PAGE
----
I was late to my own peerage ceremony.
Readers who are familiar with the Society for Creative Anachronism, where this little faux pas took place, will understand just what a profound breach of etiquette this was. We're not talking "she threw up on the Queen's tent" bad - the individual who accomplished that particular feat of world class bad manners managed to delay zir own peerage ceremony by about twenty years, and no, I am not exaggerating - but given the importance of a peerage in the SCA, it was pretty bad.
[Digression time: for readers who've managed to avoid past diaries where I touch on the Medieval Re-Enactment Group That Brought Me Worldwide Fame, No Kidding, Really, Cross My Playtex-Surrounded Heart and Hope to Die, all you need to know is the following:
[A. The Society for Creative Anachronism is a 50,000 member group that attempts to recreate the Middle Ages and Renaissance as they should have been, not as they were. That means Crusaders and Muslims don't kill each other, there are neither rats not plagues, women can put on armor and fight, same-sex couples can wear each other's favors in the tourney lists, and pogroms are right out.
[B. Since the SCA has kingdoms, and kingdoms have royalty, and royalty wants to honor excellence, the Crown has the option of recognizing worthy individuals by making them peers, roughly equivalent to Queen Elizabeth II honoring outstanding achievement by bestowing knighthood on Commonwealth subjects.
[C. There are three (3) such bestowed peerages: the Order of Chivalry for excellence in the martial arts; the Order of the Pelican for hard work and self-sacrifice doing all the behind the scenes work that makes the SCA so much fun, such as running events, doing paperwork, keeping track of awards, and so on; and the Order of the Laurel, for outstanding work as an artisan, researcher, actor, needlework, musician, tailor, illuminator, or any other task that helps recreate medieval arts and sciences. In addition, peers have to be basically honest, decent, stand-up individuals who share what they know, teach without being bullying, and set an example of what an ideal SCAdian should be.
[D. I'm a member of the Order of the Laurel.
[E. There is no E.
We now return you to our regularly scheduled diary, which (you knew this was coming) is not Captain America, Socialist Scum!
yet. Thankyew. Thankyew veramuch.
As I was saying before I was so rudely interrupted
by myself, being late to the supreme moment of my life as a SCAdian was not a good idea. It was also not my fault; I had been sent off to my pre-ceremony vigil by the King and Queen several hours earlier and had been basically cocooned in a hotel suite by friends, well-wishers, and other peers who dropped by to chat, nibble on the excellent spread of food and drink prepared by my friends, congratulate me, and share wisdom like "don't take an apprentice for a year," "learn to serve by leading," and "don't throw up on the Queen's shoes."
I'm not even sure I was wearing my watch, and I certainly wasn't keeping track of time. For the first and possibly last time in my life I had actual, real, genuine minions to keep me fed, amused, and otherwise occupied until it was time for the actual ceremony. It was up to them to make sure that everything was going well and ensure that I didn't attempt to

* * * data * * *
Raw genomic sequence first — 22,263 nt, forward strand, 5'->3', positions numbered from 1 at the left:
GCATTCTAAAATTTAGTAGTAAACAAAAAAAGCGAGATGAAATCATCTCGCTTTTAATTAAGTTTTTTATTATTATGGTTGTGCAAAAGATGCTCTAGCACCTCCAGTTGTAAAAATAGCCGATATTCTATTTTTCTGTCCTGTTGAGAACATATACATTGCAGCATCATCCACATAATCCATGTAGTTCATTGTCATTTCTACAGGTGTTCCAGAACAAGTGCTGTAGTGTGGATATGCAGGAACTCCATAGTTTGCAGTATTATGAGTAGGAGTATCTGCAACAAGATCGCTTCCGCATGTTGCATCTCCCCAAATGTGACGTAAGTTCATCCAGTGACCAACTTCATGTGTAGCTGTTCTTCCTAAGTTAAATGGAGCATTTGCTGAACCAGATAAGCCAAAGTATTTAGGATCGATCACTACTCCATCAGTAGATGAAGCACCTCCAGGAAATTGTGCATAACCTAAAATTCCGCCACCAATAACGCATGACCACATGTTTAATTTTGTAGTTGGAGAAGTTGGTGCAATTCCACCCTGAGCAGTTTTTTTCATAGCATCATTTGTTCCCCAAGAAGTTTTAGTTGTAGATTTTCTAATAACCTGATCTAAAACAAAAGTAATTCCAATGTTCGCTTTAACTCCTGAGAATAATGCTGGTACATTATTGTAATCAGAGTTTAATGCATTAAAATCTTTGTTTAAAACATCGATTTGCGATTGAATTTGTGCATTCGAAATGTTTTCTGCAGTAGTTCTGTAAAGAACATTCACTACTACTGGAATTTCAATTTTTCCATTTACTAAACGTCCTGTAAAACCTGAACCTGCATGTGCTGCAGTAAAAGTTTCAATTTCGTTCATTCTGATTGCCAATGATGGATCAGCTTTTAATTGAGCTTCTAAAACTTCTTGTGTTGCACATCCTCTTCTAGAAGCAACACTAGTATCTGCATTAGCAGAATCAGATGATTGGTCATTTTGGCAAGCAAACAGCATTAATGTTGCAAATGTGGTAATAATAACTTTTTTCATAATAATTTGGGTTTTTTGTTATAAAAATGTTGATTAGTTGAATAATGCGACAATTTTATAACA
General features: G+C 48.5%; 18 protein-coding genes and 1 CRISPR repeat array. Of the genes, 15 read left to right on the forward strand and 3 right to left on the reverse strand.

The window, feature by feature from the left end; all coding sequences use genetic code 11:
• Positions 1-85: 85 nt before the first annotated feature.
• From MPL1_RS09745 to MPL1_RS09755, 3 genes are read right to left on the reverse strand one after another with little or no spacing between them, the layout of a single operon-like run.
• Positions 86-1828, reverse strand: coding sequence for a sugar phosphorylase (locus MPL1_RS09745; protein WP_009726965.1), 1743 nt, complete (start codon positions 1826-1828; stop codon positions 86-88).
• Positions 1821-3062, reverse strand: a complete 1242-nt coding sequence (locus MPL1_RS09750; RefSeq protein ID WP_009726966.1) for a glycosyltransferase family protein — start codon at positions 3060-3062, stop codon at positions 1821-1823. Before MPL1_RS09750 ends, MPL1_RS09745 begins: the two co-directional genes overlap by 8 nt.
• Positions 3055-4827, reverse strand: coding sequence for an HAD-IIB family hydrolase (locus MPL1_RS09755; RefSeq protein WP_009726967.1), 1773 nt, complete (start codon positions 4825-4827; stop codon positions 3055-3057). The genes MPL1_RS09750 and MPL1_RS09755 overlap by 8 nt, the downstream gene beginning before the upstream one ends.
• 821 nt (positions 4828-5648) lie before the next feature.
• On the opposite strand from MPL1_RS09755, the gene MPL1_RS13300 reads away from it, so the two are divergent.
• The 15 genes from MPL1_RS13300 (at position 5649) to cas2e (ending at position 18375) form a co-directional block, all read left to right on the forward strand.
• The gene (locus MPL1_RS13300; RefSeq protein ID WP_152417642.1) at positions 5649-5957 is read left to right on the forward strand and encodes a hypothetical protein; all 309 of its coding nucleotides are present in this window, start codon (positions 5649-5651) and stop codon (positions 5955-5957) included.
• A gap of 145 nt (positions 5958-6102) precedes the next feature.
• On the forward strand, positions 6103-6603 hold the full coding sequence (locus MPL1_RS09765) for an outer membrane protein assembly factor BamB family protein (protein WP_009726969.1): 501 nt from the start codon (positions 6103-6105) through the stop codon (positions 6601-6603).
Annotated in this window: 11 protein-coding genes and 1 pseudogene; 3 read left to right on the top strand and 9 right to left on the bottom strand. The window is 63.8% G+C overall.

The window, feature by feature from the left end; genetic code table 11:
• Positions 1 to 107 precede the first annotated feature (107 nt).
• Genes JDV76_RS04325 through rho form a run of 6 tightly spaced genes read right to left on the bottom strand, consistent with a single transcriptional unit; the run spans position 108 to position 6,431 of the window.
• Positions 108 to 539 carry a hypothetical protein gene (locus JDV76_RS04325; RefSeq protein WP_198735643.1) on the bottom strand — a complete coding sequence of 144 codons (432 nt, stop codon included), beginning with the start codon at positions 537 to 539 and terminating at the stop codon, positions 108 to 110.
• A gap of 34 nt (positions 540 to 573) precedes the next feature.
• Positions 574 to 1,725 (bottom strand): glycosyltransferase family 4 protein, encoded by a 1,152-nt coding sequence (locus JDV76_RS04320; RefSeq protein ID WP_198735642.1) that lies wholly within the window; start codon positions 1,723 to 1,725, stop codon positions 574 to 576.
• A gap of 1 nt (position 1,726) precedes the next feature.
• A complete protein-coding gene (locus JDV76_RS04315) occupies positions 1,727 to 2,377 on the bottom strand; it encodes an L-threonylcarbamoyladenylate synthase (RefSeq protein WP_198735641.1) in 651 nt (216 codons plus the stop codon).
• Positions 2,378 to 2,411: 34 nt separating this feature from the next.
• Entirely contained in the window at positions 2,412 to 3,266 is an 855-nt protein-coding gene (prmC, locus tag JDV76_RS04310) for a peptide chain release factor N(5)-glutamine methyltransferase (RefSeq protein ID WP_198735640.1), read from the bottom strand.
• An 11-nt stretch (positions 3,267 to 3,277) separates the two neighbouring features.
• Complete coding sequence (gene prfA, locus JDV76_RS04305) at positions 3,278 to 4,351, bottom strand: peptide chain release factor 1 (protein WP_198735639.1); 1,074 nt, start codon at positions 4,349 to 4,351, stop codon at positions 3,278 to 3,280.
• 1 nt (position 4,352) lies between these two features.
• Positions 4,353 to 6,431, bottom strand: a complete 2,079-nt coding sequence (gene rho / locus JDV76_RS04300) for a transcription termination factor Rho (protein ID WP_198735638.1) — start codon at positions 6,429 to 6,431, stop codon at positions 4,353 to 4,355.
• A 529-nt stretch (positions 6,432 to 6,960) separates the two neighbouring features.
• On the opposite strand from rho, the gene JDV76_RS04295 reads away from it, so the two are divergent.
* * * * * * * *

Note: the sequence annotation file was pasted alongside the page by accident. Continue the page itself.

light out for the territories flee the premises before the King and Queen could crown me with the ultimate honor a SCAdian artisan can hope to achieve.
All was going according to schedule until about fifteen minutes after Royal Court was scheduled to start in the hotel ballroom downstairs. Una had just finished doing my hair and makeup, and Emele and Sarah Rose were helping me into a brand-new and absolutely gorgeous black and yellow gown, when a cell phone rang. I heard a gasp, and turned to see another of my minions doing a fair imitation of Macauley Culkin in Home Alone.
"Oh my God - all right, tell the herald we'll be down in fifteen minutes - "
"What's going on?" I said, sitting up very straight. "Who - "
"They just called you into Court - "
"They what? Peerage ceremonies always come last! They should be giving out awards of arms, not peerages!"
"I know!" cried the minion. She'd visibly paled during the phone call, and now was standing helplessly as the rest of her ilk scurried about to gather all the regalia that I was not supposed to see until the ceremony, the banner with my arms, and my father's Bible (cleverly disguised in a chemise binding with laurel wreaths on it) so we could book it downstairs. "They told us your elevation was near the end of Court, not the beginning. This is awful!"
"No kidding," I managed, and before I could say another word we were out the door and all but running for elevator bank.
We arrived at the ballroom just as the crowd was cheering another award. I stood very still, Dad's Bible open to Psalm 139 and tried to breathe normally. What I was doing was, to quote Vice President Biden, a "big f------ deal," and my heart was pounding triple time as I steeled myself to accept an honor that both recognized my work and enjoined me to be a role model for the rest of the Known World.